In Oakland, a city that is historically Black and grounded in the experiences of Black people, a future without Black people seems hard to believe. Yet often, when visions of the future are presented in media, Black people seem to have suddenly disappeared from that existence. So the very insistence that there are Black people in the future, as Alisha Wormsley proclaimed in a 2017 artwork, becomes radical, and a perfect departure point for the Oakland Museum of California’s newest exhibition, Mothership: Voyage into Afrofuturism.
Initially meant to open in October of 2020, Mothership was organized by OMCA curator Rhonda Pagnozzi in consultation with Los Angeles independent curator Essence Harden and former OMCA senior curator of art René De Guzman. Throughout, the exhibition stresses the importance of centering the voices of Black creators illustrating Black experiences.
Walking into the exhibit, visitors first enter a room entitled “Dawn,” dedicated to Black feminism and showing how Afrofuturism, science, magic and the divine feminine are all connected. There, Sydney Cain’s mural Radio Imagination depicts concepts of Black ancestral healing techniques through images of astronomy and Black femininity. It’s accompanied by Nicole Mitchell’s soundscape Mothership Calling, which mimics the voyage enslaved people took to this land through the sounds of trains and a conductor saying, “All aboard! Come on down.” Together, the works are mesmerizing; visitors hear the sounds of a harp while looking at images depicting the creation of life.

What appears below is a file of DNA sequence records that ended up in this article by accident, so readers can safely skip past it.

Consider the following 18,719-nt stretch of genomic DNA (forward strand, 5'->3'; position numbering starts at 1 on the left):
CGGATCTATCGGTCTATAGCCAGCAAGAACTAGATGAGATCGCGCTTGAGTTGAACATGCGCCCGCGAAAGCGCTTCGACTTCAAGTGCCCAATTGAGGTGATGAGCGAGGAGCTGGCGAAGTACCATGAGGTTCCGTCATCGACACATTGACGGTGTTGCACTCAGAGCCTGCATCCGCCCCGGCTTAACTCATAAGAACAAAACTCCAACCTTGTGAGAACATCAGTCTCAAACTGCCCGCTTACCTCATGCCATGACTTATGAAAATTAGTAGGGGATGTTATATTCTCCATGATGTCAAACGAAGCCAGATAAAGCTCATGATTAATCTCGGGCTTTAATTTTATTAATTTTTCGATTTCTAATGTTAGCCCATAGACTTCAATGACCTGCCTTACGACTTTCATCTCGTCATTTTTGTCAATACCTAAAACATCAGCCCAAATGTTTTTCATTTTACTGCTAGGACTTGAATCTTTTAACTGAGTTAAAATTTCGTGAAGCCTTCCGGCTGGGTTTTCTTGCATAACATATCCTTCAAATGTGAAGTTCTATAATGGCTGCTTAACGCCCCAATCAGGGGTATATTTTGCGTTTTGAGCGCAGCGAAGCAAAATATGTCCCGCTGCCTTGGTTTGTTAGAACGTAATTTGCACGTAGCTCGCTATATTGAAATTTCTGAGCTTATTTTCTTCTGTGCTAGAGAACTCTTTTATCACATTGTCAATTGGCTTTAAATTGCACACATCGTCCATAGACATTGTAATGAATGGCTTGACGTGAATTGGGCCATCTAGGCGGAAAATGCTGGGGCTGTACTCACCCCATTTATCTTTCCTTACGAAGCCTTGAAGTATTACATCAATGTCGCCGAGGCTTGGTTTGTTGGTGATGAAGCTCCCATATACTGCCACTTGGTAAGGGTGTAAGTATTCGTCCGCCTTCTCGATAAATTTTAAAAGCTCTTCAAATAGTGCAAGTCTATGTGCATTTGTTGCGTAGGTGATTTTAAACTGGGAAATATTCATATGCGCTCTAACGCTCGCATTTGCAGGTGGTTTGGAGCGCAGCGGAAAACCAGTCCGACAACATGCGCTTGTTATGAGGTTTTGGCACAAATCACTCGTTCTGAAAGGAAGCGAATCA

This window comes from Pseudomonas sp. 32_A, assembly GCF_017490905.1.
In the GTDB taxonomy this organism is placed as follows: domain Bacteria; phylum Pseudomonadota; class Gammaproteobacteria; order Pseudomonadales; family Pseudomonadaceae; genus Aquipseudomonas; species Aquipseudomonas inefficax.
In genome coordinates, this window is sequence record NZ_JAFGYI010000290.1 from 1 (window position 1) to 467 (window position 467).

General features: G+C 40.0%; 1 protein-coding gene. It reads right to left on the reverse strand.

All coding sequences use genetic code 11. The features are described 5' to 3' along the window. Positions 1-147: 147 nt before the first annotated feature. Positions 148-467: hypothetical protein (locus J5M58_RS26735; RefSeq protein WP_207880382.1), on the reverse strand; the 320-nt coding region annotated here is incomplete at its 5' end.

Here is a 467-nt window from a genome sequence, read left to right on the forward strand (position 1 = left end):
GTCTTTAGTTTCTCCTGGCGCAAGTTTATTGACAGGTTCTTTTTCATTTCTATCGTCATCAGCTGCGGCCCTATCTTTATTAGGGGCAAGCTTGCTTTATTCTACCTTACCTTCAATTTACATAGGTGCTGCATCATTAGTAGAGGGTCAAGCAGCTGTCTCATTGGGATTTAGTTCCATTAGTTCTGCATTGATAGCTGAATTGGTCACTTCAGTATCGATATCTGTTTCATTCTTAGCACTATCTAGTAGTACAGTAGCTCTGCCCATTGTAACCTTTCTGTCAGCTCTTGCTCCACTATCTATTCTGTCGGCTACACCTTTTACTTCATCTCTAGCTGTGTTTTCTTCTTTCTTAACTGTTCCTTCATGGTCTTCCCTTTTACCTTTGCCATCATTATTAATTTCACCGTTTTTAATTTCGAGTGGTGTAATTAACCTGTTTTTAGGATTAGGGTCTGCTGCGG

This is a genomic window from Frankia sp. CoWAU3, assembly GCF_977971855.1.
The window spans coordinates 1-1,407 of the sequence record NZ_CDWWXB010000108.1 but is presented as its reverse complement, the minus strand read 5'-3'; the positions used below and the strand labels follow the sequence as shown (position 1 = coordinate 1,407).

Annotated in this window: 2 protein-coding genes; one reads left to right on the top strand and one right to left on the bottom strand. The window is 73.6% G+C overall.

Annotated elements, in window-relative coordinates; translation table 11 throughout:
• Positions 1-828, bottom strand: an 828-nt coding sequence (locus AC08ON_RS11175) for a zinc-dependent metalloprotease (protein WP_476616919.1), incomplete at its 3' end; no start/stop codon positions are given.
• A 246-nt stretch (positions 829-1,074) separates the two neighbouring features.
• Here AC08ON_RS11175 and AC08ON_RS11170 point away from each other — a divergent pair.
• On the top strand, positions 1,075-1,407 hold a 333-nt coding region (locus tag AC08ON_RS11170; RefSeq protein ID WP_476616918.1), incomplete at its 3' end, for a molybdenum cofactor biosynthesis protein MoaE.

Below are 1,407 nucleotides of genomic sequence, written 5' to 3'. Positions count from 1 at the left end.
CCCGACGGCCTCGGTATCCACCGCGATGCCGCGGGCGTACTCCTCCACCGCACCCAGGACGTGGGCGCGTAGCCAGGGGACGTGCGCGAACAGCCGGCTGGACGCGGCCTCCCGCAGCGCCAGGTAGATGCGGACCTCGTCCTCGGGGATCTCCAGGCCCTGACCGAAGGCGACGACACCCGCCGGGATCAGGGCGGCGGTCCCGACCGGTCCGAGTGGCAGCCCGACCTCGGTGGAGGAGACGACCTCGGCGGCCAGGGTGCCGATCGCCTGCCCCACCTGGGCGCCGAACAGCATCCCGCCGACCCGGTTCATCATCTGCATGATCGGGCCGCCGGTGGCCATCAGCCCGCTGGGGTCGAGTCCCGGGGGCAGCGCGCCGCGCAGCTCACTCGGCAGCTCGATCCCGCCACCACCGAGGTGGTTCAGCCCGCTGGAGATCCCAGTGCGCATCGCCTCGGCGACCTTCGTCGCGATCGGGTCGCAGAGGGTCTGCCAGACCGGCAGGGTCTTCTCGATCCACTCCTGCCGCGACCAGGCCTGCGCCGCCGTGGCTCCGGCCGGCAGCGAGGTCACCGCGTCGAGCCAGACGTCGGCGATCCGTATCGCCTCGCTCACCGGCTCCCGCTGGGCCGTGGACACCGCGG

“Afrofuturism can be a great vehicle to envision Black liberation and hope,” Mitchell says in the nearby wall text. “Mothership Calling collides joyful sounds with mystery in a sonic expression of gentleness, representing fragments of Black life, in an effort to bring healing and wonder.”
Further into the concept of “Dawn,” best-selling science fiction author Octavia Butler’s books and handwritten notes demonstrate the intersectionality between Afrofuturism and feminism. (“Dawn” is not only the start of the Mothership, it is also the title of one of Butler’s novels—one that depicts a Black woman in a post-apocalyptic world.)
On the opposing wall, visitors can see how science plays a role in Afrofuturism with the mere existence of Henrietta Lacks, whose cancer cells were taken without her knowledge or consent, and were found to reproduce indefinitely. Since 1951, HeLa cells (as they are called) have been incredibly important to medical research, including the development of the polio vaccine. They have even been used to help understand COVID-19.